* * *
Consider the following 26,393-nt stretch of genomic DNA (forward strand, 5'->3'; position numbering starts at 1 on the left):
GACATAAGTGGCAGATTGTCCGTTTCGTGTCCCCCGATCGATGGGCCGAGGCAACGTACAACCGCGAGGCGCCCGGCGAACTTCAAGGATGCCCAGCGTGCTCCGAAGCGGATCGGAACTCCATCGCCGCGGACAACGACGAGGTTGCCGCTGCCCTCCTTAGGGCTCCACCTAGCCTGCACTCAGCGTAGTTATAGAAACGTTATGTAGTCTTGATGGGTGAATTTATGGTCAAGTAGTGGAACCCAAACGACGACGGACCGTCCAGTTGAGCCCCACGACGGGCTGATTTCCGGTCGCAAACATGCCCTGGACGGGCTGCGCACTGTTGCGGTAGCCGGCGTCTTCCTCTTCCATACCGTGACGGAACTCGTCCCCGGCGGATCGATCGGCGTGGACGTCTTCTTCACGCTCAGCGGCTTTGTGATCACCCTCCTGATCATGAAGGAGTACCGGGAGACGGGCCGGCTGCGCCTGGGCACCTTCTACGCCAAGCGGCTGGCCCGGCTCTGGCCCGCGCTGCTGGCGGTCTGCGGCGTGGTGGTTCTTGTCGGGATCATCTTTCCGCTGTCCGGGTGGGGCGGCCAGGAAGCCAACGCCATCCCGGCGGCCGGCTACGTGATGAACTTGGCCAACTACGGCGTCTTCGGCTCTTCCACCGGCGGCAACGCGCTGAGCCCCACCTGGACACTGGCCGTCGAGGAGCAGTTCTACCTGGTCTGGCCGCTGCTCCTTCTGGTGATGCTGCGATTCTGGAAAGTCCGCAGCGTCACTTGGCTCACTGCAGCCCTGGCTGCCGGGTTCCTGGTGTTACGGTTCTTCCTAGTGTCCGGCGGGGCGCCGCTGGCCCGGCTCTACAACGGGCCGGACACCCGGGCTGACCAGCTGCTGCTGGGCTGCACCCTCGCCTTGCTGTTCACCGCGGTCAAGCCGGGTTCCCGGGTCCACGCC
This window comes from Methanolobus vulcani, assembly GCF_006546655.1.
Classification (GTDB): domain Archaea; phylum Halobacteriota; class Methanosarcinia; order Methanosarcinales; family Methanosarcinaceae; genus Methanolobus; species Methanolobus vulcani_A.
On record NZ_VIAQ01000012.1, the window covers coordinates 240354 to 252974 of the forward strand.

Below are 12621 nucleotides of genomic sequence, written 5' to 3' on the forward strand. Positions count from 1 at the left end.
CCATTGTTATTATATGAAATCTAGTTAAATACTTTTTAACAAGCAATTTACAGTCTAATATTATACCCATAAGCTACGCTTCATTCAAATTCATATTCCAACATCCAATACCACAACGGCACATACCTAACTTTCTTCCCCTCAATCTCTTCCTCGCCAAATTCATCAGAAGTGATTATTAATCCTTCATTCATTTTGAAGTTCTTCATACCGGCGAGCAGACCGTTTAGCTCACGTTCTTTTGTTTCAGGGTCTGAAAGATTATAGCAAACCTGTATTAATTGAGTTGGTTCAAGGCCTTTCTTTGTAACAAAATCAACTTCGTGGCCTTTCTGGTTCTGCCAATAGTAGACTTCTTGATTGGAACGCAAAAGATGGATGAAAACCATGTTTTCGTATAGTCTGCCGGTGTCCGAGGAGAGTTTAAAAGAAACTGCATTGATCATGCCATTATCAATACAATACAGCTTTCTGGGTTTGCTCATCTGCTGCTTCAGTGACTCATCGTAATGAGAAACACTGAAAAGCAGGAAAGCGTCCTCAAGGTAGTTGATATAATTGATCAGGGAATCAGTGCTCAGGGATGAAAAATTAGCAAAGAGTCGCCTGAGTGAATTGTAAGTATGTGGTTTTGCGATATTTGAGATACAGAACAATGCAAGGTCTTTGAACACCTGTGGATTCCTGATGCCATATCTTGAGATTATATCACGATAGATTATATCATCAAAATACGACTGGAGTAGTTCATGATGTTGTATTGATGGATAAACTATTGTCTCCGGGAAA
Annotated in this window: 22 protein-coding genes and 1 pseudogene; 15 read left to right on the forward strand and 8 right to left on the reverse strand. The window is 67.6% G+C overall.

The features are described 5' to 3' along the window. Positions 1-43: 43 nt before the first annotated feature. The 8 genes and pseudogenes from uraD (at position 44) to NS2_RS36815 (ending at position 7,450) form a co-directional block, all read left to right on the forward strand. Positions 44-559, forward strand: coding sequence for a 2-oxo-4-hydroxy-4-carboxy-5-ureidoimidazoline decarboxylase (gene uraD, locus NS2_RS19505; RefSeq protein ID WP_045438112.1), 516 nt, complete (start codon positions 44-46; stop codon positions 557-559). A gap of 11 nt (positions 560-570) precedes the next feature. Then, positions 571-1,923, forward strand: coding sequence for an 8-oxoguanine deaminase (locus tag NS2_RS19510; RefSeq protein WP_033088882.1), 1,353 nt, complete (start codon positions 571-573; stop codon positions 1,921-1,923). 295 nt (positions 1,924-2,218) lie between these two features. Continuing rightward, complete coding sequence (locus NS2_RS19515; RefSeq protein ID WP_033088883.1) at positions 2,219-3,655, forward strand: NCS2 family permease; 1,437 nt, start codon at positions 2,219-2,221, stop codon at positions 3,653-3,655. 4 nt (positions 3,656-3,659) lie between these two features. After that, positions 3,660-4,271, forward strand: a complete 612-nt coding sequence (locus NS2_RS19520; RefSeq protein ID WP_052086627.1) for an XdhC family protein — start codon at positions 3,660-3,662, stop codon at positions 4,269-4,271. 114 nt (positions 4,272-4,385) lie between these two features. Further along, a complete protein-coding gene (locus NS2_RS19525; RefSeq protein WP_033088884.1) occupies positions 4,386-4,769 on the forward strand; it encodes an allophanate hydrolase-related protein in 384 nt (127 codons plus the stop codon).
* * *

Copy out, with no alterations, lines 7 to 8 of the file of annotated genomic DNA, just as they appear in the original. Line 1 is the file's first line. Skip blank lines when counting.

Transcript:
CCATTGTTATTATATGAAATCTAGTTAAATACTTTTTAACAAGCAATTTACAGTCTAATATTATACCCATAAGCTACGCTTCATTCAAATTCATATTCCAACATCCAATACCACAACGGCACATACCTAACTTTCTTCCCCTCAATCTCTTCCTCGCCAAATTCATCAGAAGTGATTATTAATCCTTCATTCATTTTGAAGTTCTTCATACCGGCGAGCAGACCGTTTAGCTCACGTTCTTTTGTTTCAGGGTCTGAAAGATTATAGCAAACCTGTATTAATTGAGTTGGTTCAAGGCCTTTCTTTGTAACAAAATCAACTTCGTGGCCTTTCTGGTTCTGCCAATAGTAGACTTCTTGATTGGAACGCAAAAGATGGATGAAAACCATGTTTTCGTATAGTCTGCCGGTGTCCGAGGAGAGTTTAAAAGAAACTGCATTGATCATGCCATTATCAATACAATACAGCTTTCTGGGTTTGCTCATCTGCTGCTTCAGTGACTCATCGTAATGAGAAACACTGAAAAGCAGGAAAGCGTCCTCAAGGTAGTTGATATAATTGATCAGGGAATCAGTGCTCAGGGATGAAAAATTAGCAAAGAGTCGCCTGAGTGAATTGTAAGTATGTGGTTTTGCGATATTTGAGATACAGAACAATGCAAGGTCTTTGAACACCTGTGGATTCCTGATGCCATATCTTGAGATTATATCACGATAGATTATATCATCAAAATACGACTGGAGTAGTTCATGATGTTGTATTGATGGATAAACTATTGTCTCCGGGAAA
Annotated in this window: 22 protein-coding genes and 1 pseudogene; 15 read left to right on the forward strand and 8 right to left on the reverse strand. The window is 67.6% G+C overall.